An Athenian Nocturnal Archaeology I: At the end of Rest Street

By day
I caress ornithomorphic figurines
bodies of clay
strange hybrid forms
three-quarter animal
one-quarter human.

By night
I photograph creatures with large beaks and colourful plumage
pinned like butterflies
on the walls of semi-ruined buildings
crafted by twenty-one-year-old
fine art students
who are about to sign a deal
with a gallery in Miami.

By day
I sit in a dark room
not far from the First Cemetery
at the end of Rest Street
(next to a plastic bag
full of dismembered limbs)
and reflect on the operational sequence of fragmentation.
On how creatures of clay were unmade
step by step
blow by blow
their fragments scattered in far away places
not to be seen again.

By night
I pass by figures broken
unmade
dis-assembled
dis-remembered.
All that’s left for them to do,
is to shuffle and reshuffle
their own fragments
recollect them with due care and attention
rearrange their order and stratigraphy
and put them back
neatly
in that stolen shopping trolley.

Yannis Hamilakis, An Athenian Nocturnal Archaeology (a photo-poetic essay), Journal of Contemporary Archaeology 2.1 (2015) 149–168. DOI:10.1558/jca.v2i1.26634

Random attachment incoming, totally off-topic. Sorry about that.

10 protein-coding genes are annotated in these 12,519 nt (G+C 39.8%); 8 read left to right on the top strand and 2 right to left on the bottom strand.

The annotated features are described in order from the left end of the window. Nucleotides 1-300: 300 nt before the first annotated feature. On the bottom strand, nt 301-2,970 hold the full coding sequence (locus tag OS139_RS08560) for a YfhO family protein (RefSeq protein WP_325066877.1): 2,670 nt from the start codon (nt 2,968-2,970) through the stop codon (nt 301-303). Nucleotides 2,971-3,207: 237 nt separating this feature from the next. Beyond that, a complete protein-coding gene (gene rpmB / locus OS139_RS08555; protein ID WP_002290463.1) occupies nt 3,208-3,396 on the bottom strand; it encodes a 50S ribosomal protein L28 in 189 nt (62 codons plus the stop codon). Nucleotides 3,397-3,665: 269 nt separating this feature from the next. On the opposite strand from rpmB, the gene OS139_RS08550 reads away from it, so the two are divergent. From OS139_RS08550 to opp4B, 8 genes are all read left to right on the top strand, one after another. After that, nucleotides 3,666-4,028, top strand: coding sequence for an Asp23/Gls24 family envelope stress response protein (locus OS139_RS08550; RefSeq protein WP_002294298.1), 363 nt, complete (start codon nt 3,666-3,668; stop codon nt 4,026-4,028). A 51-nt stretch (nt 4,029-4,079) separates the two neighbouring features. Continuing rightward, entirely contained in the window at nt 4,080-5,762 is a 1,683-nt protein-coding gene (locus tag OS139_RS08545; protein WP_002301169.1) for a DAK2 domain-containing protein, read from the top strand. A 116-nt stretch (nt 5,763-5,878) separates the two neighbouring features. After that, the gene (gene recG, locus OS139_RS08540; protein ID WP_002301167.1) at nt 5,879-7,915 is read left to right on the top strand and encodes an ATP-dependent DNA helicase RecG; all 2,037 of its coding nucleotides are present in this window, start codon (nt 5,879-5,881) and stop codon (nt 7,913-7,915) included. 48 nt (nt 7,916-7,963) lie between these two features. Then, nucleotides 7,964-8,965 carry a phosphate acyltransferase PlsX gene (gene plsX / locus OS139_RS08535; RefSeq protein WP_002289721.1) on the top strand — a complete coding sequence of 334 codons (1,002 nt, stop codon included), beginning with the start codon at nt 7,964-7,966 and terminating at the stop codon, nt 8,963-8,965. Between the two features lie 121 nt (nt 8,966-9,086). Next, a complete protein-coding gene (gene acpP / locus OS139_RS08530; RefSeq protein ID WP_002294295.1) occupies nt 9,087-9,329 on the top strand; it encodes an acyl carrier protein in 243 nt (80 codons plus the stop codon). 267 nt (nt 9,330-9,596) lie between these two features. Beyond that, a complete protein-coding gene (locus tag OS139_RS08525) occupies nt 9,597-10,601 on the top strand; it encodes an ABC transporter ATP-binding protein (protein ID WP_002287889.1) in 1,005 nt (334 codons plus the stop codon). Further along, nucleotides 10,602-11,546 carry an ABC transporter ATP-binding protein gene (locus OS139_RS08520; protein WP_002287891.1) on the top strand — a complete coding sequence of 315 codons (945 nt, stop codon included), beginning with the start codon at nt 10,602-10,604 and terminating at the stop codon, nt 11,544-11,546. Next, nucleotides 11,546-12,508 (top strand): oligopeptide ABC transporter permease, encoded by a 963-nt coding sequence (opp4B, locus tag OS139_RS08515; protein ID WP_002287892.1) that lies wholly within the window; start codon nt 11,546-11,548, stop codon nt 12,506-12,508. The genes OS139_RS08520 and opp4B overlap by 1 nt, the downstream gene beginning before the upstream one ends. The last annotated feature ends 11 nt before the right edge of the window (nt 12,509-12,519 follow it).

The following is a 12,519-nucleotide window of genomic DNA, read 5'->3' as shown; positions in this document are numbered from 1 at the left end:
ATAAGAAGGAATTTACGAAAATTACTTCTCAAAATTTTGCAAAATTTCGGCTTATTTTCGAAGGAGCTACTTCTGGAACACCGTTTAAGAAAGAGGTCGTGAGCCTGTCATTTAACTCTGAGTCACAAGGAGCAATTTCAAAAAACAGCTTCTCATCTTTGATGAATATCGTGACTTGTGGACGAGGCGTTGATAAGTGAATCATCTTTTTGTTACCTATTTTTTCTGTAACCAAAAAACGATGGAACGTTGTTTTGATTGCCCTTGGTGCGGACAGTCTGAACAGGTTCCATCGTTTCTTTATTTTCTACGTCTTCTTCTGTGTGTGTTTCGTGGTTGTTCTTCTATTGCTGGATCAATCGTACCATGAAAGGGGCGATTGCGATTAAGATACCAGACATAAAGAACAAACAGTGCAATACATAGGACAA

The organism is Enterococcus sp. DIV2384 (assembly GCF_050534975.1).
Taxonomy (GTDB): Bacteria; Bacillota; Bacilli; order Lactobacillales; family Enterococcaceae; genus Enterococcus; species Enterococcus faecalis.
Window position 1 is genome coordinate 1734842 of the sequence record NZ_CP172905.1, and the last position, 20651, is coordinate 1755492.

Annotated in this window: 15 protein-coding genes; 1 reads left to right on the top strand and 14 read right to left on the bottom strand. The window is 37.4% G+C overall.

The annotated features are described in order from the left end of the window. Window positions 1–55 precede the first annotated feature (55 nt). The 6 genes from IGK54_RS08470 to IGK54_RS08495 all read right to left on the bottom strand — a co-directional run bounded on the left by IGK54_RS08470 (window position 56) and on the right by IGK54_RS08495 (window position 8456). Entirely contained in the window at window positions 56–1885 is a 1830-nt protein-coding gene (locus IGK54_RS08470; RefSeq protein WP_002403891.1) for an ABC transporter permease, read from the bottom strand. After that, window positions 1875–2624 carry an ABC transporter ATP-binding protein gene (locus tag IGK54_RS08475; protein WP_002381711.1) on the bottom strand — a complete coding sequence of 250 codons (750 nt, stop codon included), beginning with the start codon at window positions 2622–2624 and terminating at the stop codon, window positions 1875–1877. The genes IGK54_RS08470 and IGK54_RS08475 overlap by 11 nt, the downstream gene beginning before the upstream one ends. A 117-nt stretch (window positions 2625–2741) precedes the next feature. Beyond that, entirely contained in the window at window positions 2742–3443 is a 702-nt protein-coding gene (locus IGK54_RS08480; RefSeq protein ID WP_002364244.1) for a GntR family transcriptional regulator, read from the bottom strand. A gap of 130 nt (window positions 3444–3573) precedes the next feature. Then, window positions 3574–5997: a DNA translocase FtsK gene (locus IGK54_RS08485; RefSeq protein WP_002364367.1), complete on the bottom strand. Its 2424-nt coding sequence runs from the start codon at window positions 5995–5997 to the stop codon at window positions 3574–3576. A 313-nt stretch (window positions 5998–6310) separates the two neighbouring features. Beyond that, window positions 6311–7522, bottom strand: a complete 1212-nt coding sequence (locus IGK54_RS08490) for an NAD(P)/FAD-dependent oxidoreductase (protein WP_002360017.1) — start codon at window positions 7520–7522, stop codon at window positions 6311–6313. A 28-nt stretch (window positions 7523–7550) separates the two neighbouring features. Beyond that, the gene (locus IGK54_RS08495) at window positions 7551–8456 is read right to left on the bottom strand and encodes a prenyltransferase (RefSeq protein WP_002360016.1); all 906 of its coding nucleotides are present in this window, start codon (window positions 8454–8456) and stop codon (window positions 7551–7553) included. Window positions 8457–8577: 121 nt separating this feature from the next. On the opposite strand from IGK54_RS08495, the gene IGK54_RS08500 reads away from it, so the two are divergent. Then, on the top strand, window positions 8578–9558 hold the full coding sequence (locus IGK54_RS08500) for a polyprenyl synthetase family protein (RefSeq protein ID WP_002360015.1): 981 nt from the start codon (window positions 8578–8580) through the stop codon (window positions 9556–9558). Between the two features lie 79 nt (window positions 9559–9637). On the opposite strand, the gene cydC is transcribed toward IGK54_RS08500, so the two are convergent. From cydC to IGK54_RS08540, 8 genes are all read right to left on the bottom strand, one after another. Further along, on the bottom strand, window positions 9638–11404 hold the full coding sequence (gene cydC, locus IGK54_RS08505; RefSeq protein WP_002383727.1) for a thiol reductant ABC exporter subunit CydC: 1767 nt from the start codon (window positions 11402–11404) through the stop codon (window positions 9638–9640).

Feature photo taken by Yannis Hamilakis between July 2014 and February 2015.

Introductory note by the author (excerpt):

How does one evoke and conjure up the contemporary moment of crisis in the urban landscape? Can the conventional tools and methodologies of archaeology and archaeological ethnography be of any use in that endeavour? Where do these tools meet other expressive modalities such as poetry? What does it mean to “do” archaeology amidst the contemporary ruination? Is our impulse to record and to archive, the most appropriate reaction in these cases?

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